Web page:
A new sweeping historical novel of World War II from the international bestselling author of The Tea Planter’s Wife. Available to pre-order now!
In an old stone cottage, on the edge of a beautiful French village, three sisters long for the end of the war.
Hélène, the eldest, is trying her hardest to steer her family to safety, even as the Nazi occupation becomes more threatening.
Elise, the rebel, is determined to help the Resistance, whatever the cost.
And Florence, the dreamer, just yearns for a world where France is free.
Then, one dark night, the Allies come knocking for help. And Hélène knows that she cannot sit on the sidelines any longer. But secrets from their own mysterious past threaten to unravel everything they hold most dear…
The first in an epic new series from the #1 international bestselling author, Daughters of War is a stunning tale of sisters, secrets and bravery in the darkness of war-torn France…
My thanks to the Publishers via NetGalley for the opportunity to read this in exchange for an honest review.
This is the first book in a planned trilogy by the Author set around the second World War. The story features three sisters that live in a French village, as many people living during the war the three sisters are longing for the war to end and for them to be able to live a free life without all the pressures that the war has put on them all.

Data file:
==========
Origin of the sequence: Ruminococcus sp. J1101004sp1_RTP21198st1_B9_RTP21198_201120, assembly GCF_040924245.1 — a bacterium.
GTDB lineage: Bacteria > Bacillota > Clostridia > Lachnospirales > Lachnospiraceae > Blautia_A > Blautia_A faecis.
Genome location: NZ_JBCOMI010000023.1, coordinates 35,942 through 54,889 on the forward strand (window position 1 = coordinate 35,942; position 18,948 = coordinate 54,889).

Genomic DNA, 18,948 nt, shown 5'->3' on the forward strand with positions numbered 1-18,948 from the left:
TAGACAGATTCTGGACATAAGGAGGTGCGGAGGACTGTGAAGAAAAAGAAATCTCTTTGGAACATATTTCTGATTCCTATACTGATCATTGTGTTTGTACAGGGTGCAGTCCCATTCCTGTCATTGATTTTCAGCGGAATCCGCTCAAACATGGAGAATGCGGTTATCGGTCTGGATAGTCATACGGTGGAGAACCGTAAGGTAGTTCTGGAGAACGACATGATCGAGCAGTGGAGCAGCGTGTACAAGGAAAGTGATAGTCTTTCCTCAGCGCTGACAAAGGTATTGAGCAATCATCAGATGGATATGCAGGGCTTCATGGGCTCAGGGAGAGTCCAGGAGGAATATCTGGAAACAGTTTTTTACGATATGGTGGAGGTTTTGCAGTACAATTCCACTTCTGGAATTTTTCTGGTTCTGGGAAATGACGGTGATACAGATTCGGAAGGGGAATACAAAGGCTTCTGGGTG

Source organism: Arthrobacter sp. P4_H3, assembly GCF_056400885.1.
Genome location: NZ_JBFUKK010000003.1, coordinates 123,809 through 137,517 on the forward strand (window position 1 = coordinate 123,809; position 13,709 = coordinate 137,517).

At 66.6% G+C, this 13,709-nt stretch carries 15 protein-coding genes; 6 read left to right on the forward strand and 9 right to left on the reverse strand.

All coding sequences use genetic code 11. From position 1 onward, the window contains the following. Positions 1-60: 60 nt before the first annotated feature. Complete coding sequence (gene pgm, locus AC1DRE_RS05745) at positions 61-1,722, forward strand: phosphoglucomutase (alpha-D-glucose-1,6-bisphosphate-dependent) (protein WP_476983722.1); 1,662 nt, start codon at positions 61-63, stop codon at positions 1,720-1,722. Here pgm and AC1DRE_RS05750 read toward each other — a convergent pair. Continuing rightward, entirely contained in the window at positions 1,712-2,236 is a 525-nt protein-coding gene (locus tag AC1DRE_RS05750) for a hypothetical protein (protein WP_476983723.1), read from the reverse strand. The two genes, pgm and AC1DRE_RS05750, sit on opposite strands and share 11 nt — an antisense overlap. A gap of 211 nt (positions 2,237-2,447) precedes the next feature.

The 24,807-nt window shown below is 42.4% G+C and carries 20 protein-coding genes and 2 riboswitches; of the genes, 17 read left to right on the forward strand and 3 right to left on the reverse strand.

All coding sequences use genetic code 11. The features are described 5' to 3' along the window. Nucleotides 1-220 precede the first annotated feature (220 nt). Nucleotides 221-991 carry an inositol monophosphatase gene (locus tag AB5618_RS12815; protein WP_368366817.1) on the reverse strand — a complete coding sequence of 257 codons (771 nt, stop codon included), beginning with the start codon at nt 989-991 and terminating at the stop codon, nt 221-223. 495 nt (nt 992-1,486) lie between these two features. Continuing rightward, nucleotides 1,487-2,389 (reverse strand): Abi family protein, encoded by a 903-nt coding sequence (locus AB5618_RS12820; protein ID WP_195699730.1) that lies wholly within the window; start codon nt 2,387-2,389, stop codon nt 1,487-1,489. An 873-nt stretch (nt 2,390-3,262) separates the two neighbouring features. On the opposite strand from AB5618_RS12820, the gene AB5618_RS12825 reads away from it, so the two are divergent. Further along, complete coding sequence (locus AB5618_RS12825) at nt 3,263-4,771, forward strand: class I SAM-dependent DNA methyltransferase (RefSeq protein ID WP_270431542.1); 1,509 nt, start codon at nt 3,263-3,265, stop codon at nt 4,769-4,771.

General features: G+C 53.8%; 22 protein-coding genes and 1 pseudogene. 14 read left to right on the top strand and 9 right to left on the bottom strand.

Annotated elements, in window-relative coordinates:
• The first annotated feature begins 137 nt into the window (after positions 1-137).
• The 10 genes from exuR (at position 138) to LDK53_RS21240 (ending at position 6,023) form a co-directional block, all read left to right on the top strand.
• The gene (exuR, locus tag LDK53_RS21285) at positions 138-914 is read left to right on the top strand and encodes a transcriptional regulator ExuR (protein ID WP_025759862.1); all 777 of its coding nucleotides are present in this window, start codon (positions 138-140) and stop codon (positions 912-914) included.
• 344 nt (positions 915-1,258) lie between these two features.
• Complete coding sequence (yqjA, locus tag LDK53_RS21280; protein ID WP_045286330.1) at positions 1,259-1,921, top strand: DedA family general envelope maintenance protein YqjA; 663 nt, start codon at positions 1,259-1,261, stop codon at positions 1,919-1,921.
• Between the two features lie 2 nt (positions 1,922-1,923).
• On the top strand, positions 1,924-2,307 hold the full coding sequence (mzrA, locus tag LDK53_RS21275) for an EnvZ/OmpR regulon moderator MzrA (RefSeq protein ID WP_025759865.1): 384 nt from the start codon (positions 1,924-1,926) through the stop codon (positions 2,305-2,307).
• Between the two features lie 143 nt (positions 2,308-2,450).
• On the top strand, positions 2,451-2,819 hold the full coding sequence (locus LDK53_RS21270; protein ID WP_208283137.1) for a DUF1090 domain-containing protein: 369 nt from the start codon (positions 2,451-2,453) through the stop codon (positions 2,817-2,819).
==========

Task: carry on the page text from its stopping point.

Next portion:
Told in alternating chapters, we find out what is happening to them all from the three sisters separately, each sisters character is completely different and they all have differing points of views. It's not easy being young and female during the occupation, females are more at risk in many ways and need to be protected as much as they can. The eldest sister Helene finds herself trying to take charge, but sometimes it's not always easy being the eldest and you yearn to be one of the younger ones without as many pressures to cope with.
I enjoyed the story and was soon drawn into the lives of the three sisters and all that they had to contend with. We can only imagine what it was like for the people who lived then and how they must have feared for their lives on more than one occasion, putting themselves in danger as they tried to cope with what was happening around them. I look forward to reading the next one in due course to see where we are taken on the journey with them.
Dinah Jefferies knows how to tell a good yarn and this is definitely a good yarn to settle down with. If you fancy finding out how the sisters cope with what life has to throw at them, then grab yourself a copy to read.